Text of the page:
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‘Midnight Special’ (2016) Review

‘Midnight Special’ (2016) Review


Director: Jeff Nichols
Writer: Jeff Nichols
Stars: Michael Shannon, Joel Edgerton, Kirsten Dunst, Jaeden Lieberher, Adam Driver


A father takes his young son on the run when the government and a large cult, run by an enigmatic leader, have great interest in the boy’s unique powers.

In a hotel room, two men, Lucas (Joel Edgerton) and Roy (Michael Shannonwatch the news about a kidnapped boy (Jaeden Lieberher), one holding a gun by the door and the other kneeling before a child under a blanket, his eyes shielded by heavy black googles and ears smothered by large noise-suppressing headphones. The man by the door says it’s time, and the three then sprint to a rundown car in the parking lot and drive off, the clerk at the desk noticing and making a call.

Meanwhile, at a secluded compound called “The Ranch”, the FBI raid a meeting hall and collect the congregation in school buses and pull their leader, Calvin Meyer (Sam Shepard) aside for questioning. Leading the interview is Paul Sevier (Adam Driver), a specialist who wants to understand about the religion that has formed around a boy, who to the cult, is a prophet, speaking in tongues and quoting numbers that have great significance to them, but also to the government. The boy’s name is Alton and the numbers appear to point to a specific location and time that the men are determined to get to, no matter the cost.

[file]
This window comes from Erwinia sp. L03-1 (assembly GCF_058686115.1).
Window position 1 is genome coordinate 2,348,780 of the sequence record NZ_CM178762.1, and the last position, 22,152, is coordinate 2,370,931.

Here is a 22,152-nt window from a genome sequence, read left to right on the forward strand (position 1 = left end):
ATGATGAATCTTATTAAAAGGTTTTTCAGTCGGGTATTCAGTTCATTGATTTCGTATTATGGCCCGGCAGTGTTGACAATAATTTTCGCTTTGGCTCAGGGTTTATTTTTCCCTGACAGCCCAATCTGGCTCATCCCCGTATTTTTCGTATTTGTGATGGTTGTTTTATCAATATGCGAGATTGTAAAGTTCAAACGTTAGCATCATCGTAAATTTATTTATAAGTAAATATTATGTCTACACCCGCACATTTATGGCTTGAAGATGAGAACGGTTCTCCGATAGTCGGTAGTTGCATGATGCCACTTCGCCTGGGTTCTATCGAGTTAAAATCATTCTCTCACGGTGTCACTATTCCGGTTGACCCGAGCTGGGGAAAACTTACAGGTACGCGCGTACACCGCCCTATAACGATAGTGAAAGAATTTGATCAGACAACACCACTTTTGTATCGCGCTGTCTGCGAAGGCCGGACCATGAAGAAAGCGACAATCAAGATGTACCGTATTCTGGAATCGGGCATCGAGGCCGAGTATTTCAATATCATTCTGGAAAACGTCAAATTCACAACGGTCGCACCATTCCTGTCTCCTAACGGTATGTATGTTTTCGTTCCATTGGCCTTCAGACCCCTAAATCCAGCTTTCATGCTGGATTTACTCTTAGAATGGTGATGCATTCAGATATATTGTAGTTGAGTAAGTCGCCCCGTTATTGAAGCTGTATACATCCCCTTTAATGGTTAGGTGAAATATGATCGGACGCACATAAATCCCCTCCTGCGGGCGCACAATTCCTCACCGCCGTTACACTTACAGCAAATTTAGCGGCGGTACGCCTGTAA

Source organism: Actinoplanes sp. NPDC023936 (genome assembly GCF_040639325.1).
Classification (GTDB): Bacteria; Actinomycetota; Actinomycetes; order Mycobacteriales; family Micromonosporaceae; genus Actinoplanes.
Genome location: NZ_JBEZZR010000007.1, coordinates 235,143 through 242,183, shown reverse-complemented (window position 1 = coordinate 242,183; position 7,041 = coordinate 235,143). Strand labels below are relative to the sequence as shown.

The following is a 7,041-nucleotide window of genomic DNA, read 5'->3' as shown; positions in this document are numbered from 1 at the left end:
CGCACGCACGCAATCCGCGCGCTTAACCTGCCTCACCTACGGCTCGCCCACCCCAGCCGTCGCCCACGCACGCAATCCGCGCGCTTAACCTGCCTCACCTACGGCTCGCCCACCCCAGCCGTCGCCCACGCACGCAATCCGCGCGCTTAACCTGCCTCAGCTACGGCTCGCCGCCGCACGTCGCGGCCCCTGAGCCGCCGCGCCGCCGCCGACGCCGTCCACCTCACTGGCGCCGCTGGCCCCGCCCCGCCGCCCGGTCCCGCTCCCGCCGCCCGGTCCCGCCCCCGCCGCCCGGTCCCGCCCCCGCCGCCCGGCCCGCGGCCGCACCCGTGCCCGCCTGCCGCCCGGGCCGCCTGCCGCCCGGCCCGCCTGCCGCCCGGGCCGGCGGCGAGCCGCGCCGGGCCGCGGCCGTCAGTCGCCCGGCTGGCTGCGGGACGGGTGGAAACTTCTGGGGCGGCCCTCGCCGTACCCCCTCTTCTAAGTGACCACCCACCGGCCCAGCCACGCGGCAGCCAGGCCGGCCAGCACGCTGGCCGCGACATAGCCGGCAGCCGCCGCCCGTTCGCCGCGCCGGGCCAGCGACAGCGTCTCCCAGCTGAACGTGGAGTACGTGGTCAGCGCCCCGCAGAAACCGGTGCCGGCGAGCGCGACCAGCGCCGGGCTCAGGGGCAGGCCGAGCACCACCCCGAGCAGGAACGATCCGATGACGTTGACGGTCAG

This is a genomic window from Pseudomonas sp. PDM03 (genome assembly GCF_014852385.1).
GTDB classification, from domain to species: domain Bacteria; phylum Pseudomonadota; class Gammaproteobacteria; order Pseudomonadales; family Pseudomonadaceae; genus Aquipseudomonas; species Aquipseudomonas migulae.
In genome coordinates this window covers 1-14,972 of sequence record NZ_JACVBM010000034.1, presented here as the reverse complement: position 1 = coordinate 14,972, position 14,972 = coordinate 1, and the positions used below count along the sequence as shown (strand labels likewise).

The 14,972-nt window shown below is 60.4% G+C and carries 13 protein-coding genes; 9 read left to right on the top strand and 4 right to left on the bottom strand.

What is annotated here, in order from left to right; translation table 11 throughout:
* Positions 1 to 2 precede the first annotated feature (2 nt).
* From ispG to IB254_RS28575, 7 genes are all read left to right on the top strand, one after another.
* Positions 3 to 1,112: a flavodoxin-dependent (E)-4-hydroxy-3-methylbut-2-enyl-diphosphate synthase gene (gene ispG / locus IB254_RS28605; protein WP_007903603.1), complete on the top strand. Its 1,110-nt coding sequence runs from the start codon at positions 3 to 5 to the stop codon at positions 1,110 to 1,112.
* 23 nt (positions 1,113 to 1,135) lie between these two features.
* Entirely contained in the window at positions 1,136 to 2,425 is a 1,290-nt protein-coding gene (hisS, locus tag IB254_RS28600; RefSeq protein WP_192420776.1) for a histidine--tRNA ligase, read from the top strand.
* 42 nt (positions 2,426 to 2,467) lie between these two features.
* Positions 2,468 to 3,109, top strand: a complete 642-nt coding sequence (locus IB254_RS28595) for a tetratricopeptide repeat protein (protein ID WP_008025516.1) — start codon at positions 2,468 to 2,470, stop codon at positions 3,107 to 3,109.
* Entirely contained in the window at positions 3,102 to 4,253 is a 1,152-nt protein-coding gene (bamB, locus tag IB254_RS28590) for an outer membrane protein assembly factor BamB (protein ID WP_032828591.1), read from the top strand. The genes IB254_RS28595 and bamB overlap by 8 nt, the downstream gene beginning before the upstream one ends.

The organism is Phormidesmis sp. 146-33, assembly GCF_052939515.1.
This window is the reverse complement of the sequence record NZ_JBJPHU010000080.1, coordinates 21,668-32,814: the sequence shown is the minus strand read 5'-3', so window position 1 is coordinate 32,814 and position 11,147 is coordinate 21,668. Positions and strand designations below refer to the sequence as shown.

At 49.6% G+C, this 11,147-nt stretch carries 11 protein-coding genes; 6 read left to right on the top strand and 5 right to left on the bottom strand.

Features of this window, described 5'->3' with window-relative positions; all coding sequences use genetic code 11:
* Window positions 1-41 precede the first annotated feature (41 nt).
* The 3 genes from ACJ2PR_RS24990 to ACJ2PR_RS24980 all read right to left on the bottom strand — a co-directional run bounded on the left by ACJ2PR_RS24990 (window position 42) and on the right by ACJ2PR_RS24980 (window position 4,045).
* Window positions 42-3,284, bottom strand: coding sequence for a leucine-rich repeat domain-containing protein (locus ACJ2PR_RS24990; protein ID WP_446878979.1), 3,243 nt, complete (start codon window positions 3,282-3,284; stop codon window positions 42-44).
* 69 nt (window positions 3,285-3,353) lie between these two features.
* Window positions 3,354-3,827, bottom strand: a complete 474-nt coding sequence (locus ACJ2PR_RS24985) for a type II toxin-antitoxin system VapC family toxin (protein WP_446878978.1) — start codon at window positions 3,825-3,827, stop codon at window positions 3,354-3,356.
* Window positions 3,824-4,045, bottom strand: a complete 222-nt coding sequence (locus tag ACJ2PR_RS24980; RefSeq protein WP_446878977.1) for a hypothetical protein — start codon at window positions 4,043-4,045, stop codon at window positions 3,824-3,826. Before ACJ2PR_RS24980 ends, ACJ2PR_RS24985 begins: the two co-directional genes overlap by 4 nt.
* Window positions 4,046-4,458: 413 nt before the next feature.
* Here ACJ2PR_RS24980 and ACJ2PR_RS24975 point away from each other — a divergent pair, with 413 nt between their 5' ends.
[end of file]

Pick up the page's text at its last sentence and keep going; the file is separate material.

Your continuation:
Alton can do more that recite numbers. He can fire a powerful blue beam of light from his eyes that when seen by another, wholly transforms their view of life and that life’s meaning. The cult believes it’s religious, a sign from God, while the government think differently. For Roy, it doesn’t matter. This is about about being a father. His boy is the only thing he’s ever believed in, and to lose Alton is to lose everything.

Directed by Jeff Nichols, Midnight Special is spectacular achievement, a visually arresting piece of art that is not easy to watch, and that is the highest of compliments. It challenges the viewer to make conclusions, to draw from what we see and want to believe and allow us to make choices on our own. Who is Alton? Where does he come from? Why is he here?

What is in play has themes from many other films that are of equal importance. John Carpenter‘s Starman, Steven Spielberg‘s E.T- The Extra-terrestrial, and even James Cameron’s The Abyss are three that immediately come to mind, each featuring a unique being who desires to return to their homes. Like these films, it is the journey in Midnight Special that defines the experience. Alton is a boy who presents us with staggering questions, some linear, but most branching that would have no end. Our assumptions about his identity are invariably right and wrong, and while we learn mostly about what he is (I shall now reveal it here), we are still left with the perfect balance of knowledge and ambiguity. It is the unseen changed world after the story concludes (like Starman, E.T., and The Abyss) that has the greater impact.